Saturday, September 11, 2010

My Last Roundup

A few summers ago my neighbor saw me, once again, wrestling with a healthy crop of Bermuda grass that was, once again, creeping into our shrub and flowerbeds. I grew up in Pennsylvania and seldom encountered Bermuda grass so I didn’t know how insidious it could be to control or impossible to obliterate. He walked across the lawn and handed me a plastic container with a thin hose and spray nozzle and said, ‘Thom, that’s never gonna work. Use this.’ He told me to spray it on the grass and weeds but cautioned me to keep it away from the plants and shrubs. This was my first Roundup.
Frankly, within two days I was amazed at the results. The unwanted and stubborn grass – along with other weeds – had turned brown and began to wither. Although the roots of the Bermuda grass remained difficult to extract it was easier to get the now-dead and exposed parts out of the ground. Needless to say, I had become a fan of that nasty white liquid inside that container.
Two weeks ago – following an absurdly hot and humid summer in which it was far too hot and dangerous to be doing yard work – my sweet wife dropped the hint that our beds were looking pretty rough. She was right. I noticed it, too. So, on a breezy Saturday morning I grabbed my faithful, plastic killing machine and took to the garden. Today I cut down three formerly healthy, tall and beautiful bushes that we planted around a very ugly telephone utility box that holds the switches for our little development. If I didn’t like my neighbor so much I would be in his yard right now spraying all his crepe myrtle and rosebushes.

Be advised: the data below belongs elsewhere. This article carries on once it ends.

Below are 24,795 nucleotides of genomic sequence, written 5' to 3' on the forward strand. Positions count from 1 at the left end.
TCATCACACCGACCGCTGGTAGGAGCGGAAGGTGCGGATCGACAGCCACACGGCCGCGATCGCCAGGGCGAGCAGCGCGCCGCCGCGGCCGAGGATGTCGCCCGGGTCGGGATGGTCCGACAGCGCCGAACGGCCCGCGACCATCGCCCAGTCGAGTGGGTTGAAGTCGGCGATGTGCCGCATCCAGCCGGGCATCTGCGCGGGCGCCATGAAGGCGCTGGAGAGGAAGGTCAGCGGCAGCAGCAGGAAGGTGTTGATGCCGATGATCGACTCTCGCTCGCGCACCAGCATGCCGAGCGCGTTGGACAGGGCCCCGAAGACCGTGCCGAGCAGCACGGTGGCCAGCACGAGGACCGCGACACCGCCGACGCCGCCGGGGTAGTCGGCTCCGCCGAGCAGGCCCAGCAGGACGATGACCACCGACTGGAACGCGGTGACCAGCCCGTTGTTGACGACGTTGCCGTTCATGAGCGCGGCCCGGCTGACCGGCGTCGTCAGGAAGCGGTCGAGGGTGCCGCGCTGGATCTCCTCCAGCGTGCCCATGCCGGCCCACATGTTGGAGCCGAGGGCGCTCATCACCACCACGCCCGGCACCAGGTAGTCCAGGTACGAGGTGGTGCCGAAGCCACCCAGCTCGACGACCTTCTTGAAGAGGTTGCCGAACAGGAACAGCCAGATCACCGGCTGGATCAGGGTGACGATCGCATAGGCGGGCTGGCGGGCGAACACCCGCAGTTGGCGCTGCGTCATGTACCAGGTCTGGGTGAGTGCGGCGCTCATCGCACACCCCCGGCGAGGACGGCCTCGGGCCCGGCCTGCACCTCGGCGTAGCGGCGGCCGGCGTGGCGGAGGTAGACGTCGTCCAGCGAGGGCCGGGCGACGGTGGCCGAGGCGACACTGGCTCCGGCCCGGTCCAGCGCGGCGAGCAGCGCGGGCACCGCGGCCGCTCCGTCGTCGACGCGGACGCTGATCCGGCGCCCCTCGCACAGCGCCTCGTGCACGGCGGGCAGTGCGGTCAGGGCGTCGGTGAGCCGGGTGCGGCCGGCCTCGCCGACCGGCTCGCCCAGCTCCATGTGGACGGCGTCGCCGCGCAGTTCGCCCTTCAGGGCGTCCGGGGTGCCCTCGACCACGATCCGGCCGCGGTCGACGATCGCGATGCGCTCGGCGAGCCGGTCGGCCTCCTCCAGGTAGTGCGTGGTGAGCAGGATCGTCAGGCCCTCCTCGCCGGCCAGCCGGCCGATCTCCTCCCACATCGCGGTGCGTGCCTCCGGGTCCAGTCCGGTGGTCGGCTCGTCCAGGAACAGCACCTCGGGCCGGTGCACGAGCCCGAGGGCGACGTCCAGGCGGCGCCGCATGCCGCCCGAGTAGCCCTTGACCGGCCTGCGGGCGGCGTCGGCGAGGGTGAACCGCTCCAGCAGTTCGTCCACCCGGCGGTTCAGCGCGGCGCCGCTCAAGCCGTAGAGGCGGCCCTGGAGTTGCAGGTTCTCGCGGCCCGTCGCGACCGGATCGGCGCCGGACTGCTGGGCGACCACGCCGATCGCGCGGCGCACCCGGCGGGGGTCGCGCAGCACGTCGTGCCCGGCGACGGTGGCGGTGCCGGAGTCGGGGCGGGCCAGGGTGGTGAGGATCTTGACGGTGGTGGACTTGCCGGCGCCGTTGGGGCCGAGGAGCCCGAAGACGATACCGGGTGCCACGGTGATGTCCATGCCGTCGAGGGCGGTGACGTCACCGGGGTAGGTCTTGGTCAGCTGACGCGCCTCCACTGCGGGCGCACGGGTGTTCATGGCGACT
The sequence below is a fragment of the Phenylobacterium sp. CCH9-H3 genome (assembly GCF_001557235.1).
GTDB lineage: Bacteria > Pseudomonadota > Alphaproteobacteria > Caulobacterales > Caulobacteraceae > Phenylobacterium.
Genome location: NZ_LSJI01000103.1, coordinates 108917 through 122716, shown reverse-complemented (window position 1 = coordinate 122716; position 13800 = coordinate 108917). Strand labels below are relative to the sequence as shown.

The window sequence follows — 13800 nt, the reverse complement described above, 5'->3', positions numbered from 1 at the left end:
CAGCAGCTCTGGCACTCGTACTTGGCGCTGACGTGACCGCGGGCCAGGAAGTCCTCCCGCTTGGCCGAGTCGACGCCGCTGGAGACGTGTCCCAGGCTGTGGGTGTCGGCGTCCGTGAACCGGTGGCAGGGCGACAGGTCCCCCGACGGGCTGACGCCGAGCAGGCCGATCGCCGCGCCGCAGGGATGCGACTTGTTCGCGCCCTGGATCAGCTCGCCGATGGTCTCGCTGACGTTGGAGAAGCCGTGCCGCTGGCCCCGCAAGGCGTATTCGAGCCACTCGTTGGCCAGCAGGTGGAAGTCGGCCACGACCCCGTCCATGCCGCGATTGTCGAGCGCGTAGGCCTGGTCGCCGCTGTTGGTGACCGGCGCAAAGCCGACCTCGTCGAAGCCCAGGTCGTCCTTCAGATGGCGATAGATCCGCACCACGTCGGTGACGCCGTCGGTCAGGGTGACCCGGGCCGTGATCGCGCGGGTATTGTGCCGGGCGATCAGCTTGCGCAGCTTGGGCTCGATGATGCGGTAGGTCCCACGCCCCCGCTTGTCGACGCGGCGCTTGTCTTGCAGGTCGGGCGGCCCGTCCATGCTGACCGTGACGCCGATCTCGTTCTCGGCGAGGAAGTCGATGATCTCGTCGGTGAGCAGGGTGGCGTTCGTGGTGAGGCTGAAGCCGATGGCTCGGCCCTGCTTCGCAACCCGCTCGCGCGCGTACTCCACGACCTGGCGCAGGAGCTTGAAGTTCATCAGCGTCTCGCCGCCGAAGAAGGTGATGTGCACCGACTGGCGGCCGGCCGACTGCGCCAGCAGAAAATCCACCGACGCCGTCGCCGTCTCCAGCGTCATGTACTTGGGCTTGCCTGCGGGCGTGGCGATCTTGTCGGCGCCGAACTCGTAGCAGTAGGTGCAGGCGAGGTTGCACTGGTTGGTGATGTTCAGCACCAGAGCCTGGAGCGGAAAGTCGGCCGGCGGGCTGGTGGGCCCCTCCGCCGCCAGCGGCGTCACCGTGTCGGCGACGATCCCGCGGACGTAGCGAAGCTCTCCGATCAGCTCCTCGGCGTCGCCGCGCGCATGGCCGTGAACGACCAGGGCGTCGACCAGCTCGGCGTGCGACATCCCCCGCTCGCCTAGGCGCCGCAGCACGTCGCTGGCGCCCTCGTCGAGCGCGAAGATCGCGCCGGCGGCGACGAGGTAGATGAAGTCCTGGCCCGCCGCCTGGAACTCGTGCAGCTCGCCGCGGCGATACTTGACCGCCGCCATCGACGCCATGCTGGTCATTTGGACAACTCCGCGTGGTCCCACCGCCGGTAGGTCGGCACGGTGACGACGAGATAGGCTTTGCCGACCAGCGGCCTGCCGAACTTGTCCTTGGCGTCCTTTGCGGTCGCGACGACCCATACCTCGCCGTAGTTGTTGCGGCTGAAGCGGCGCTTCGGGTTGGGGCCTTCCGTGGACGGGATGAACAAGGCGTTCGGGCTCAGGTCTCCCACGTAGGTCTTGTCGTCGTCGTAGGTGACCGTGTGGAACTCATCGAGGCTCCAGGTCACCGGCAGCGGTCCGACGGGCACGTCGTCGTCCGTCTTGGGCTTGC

This caused me, finally, to connect the dots between this Roundup product and a lot of very scary commentary I’ve been reading lately about genetically modified organisms. Voila! Monsanto! And, briefly stated, here is the mind-boggling riddle inside the paradox wrapped in the enigma: Monsanto created Roundup to kill things and then created genetically modified seeds that would withstand Roundup’s power! What a strange and destructive tightrope they walk!
In the next few weeks, as the beauty and relief of autumn returns to Tennessee, I shall purchase, plant and begin nurturing some new plants to replace those devastated by the combination of a harsh chemical and my stupidity. That may set me back a hundred bucks and some weekend hours. In the next few years - and for decades to come - a very high percentage of our planet’s population – especially our friends and neighbors in India, Africa and assorted Third World countries – will suffer starvation, poverty and death because of the cruel stranglehold Monsanto (and others) have on international agriculture in the form of their genetically modified seeds (sugar beets, wheat, corn, etc.) If you are interested in becoming more aware of this travesty please read this brief article:
Buy local, eat organic and make this your Last Roundup.


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